Hear me out and maybe we can begin to change some bad habits.
Having spent the last couple of years working across a number of agencies (digital and creative) I have come to the conclusion that your digital agency probably sucks, and it’s likely your own doing.
“To make more money you need to make the hamster wheel bigger. To get to ‘bigger’ and maintain it, everyone including you needs to run furiously faster.” – Jules Ehrhardt, ustwo
This is the agency model, a perpetual cycle of growth maintained by the scrambling and otherwise panicked movement of junior and mid-weight staff. It is a model that flourished in the early days when clients didn’t understand what the internet was and why social media might just be important in the future.
There are two forces at work contributing to the decline of effectiveness in digital. One is the hamster wheel and the other is best summed up by this quote from astronaut John Glenn:
“As I hurtled through space, one thought kept crossing my mind — every part of this rocket was supplied by the lowest bidder.”
Over the years I have been involved in countless pitches and strategies in the digital space and one thing has become abundantly clear. We suck at articulating what we do. The carry over effect of this is that innumerable clients are seeking the lowest cost agency possible. Digital is being treated as a necessary add-on instead of a solution. Gotta have that sweet Instagram page right?
But that’s okay, it just means our hamsters will have to run a little faster and work a little longer. What this actually means is turning everything into a template. Including strategic solutions as well as operations and staffing. Now this isn’t necessarily the worst thing in the world, however when the by-product is quality we need to stop and think about how we want to operate.
To put it another way, clients are asking agencies to build them a three story house but only giving enough money to build a one story unit and then asking whether the third story balcony will be ready in time for Summer cocktail parties. Stop kidding yourself, you cannot spend $3,000 a month and expect to be the next powerhouse in your industry. There is no magic wand and don’t believe anyone that purports to have one.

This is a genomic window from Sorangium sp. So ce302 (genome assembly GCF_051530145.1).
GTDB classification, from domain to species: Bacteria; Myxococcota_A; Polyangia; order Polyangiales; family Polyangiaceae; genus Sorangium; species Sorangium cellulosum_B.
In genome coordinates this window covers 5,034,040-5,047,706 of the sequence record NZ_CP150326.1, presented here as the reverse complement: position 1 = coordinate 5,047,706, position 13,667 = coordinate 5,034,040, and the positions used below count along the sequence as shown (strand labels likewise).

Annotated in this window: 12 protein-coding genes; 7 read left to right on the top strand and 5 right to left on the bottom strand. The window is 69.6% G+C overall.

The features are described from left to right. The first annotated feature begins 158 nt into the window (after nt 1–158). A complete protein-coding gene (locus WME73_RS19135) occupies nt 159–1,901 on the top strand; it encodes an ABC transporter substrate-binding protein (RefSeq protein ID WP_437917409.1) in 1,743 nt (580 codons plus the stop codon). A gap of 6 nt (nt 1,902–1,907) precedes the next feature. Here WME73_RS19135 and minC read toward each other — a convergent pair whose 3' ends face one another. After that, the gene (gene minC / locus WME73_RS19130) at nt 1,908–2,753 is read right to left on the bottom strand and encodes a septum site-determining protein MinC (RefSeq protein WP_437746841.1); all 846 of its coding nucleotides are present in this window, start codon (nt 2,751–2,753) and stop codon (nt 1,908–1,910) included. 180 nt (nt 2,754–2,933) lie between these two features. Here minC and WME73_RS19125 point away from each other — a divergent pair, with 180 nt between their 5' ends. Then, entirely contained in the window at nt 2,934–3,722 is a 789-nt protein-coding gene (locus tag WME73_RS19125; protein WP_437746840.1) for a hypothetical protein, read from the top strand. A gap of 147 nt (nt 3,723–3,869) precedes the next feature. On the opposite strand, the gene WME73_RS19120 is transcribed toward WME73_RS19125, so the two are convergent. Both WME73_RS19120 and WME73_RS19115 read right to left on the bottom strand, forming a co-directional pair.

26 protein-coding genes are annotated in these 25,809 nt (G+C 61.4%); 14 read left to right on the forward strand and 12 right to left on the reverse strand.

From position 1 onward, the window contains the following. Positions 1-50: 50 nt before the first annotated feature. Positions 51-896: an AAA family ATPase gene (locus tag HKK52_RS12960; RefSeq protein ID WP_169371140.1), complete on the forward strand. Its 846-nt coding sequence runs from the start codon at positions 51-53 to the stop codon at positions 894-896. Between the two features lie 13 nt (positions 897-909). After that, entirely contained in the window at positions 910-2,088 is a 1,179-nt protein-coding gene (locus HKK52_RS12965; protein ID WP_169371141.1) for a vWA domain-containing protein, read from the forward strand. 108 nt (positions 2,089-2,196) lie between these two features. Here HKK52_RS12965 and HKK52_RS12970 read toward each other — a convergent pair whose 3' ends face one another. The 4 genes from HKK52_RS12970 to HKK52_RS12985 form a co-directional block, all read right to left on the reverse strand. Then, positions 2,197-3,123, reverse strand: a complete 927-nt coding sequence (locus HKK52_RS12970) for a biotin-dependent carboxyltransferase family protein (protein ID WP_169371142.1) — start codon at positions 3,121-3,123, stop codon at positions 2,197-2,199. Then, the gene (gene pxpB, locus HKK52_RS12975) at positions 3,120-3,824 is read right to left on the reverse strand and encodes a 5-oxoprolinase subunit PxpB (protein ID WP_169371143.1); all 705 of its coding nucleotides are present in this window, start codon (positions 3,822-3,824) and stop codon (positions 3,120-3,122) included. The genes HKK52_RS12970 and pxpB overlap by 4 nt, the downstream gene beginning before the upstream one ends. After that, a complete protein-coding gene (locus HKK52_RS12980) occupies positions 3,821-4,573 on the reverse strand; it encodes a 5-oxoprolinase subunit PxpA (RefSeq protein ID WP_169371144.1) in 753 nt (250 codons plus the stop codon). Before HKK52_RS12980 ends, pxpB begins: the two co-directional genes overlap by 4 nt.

Then there is us.
It has become abundantly clear that digital agencies around the world are promising results that a client’s budgets simply can not allow for. And we aren’t being honest about it. In order to keep the hamster wheel growing we are over-reaching and then finding nuanced ways to imply it was the clients fault. It’s everyone’s fault, but in this instance it is our responsibility to say no, your budget does not allow for a three-story house. And besides, you probably only need a two-story unit (pool optional of course).
How do we fix this never-ending cycle of bad work and unhappy clients you ask?
The reality is that it’s a big problem with even bigger implications, but some things are crystal clear and I have listed them below.
As I hurtled through space, one thought kept crossing my mind – every part of this rocket was supplied by the lowest bidder.
Understand where you are in the history of your business. This means having clearly defined goals that your staff are aligned with.
Be aware that a good agency will provide a solution that fits the problem, remember there is no magic wand.
Stop comparing yourself to the cream of the crop to brands that have been in the digital space for longer than you, spending significantly more time and money.
Understand the value of a digital agency. If you think of it as a necessary evil then sure the lowest bidder might be a good option. If not, value the money you spend and its ROI.
If you can’t deliver to a clients ambitions due to budget/technical restraints then say so. Make it really, really clear.
Stop presuming the work you did for one client will translate to a different one because they share an industry. If your solution isn’t unique each time you are letting yourself and the client down.
Say no. If you are being asked to do work that will have no value other than burning through budget, tell the client no, you are the experts after all.
Saying your digital agency sucks was probably a bit harsh (read: probably) but there are problems across the industry that need to be addressed from both sides. If not we are doomed to a never-ending hamster wheel of forking out money and not delivering.
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